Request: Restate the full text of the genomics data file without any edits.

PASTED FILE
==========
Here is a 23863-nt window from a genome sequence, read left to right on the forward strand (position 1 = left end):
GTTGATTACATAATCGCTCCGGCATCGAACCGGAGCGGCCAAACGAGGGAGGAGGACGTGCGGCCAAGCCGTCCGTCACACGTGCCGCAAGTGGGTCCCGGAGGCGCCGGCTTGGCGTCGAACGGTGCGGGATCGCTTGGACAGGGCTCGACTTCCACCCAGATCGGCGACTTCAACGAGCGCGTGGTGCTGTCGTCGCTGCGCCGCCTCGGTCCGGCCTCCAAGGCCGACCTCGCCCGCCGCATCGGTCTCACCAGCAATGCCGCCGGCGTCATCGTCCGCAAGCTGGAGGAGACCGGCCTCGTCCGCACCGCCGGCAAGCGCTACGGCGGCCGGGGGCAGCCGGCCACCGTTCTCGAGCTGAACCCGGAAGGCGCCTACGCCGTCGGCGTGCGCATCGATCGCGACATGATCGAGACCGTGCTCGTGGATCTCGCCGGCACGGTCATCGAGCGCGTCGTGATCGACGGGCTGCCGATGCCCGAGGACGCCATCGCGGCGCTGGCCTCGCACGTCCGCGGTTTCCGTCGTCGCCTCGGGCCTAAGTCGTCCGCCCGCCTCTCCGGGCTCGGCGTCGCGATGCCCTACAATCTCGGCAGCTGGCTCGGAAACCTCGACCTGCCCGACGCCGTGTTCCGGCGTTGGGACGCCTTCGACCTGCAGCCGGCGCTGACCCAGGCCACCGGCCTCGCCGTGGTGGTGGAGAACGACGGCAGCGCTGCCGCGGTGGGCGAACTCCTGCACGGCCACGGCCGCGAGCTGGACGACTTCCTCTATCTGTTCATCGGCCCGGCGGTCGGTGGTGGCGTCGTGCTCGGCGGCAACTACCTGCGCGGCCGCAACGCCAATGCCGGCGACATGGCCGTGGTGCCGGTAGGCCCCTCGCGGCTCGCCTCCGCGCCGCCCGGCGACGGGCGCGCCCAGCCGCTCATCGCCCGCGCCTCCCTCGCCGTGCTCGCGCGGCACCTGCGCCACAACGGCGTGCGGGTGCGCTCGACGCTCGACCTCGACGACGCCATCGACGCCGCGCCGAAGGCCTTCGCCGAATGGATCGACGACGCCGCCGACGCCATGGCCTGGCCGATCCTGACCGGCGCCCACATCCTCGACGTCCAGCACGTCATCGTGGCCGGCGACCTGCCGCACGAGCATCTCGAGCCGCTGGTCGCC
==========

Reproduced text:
Here is a 23863-nt window from a genome sequence, read left to right on the forward strand (position 1 = left end):
GTTGATTACATAATCGCTCCGGCATCGAACCGGAGCGGCCAAACGAGGGAGGAGGACGTGCGGCCAAGCCGTCCGTCACACGTGCCGCAAGTGGGTCCCGGAGGCGCCGGCTTGGCGTCGAACGGTGCGGGATCGCTTGGACAGGGCTCGACTTCCACCCAGATCGGCGACTTCAACGAGCGCGTGGTGCTGTCGTCGCTGCGCCGCCTCGGTCCGGCCTCCAAGGCCGACCTCGCCCGCCGCATCGGTCTCACCAGCAATGCCGCCGGCGTCATCGTCCGCAAGCTGGAGGAGACCGGCCTCGTCCGCACCGCCGGCAAGCGCTACGGCGGCCGGGGGCAGCCGGCCACCGTTCTCGAGCTGAACCCGGAAGGCGCCTACGCCGTCGGCGTGCGCATCGATCGCGACATGATCGAGACCGTGCTCGTGGATCTCGCCGGCACGGTCATCGAGCGCGTCGTGATCGACGGGCTGCCGATGCCCGAGGACGCCATCGCGGCGCTGGCCTCGCACGTCCGCGGTTTCCGTCGTCGCCTCGGGCCTAAGTCGTCCGCCCGCCTCTCCGGGCTCGGCGTCGCGATGCCCTACAATCTCGGCAGCTGGCTCGGAAACCTCGACCTGCCCGACGCCGTGTTCCGGCGTTGGGACGCCTTCGACCTGCAGCCGGCGCTGACCCAGGCCACCGGCCTCGCCGTGGTGGTGGAGAACGACGGCAGCGCTGCCGCGGTGGGCGAACTCCTGCACGGCCACGGCCGCGAGCTGGACGACTTCCTCTATCTGTTCATCGGCCCGGCGGTCGGTGGTGGCGTCGTGCTCGGCGGCAACTACCTGCGCGGCCGCAACGCCAATGCCGGCGACATGGCCGTGGTGCCGGTAGGCCCCTCGCGGCTCGCCTCCGCGCCGCCCGGCGACGGGCGCGCCCAGCCGCTCATCGCCCGCGCCTCCCTCGCCGTGCTCGCGCGGCACCTGCGCCACAACGGCGTGCGGGTGCGCTCGACGCTCGACCTCGACGACGCCATCGACGCCGCGCCGAAGGCCTTCGCCGAATGGATCGACGACGCCGCCGACGCCATGGCCTGGCCGATCCTGACCGGCGCCCACATCCTCGACGTCCAGCACGTCATCGTGGCCGGCGACCTGCCGCACGAGCATCTCGAGCCGCTGGTCGCC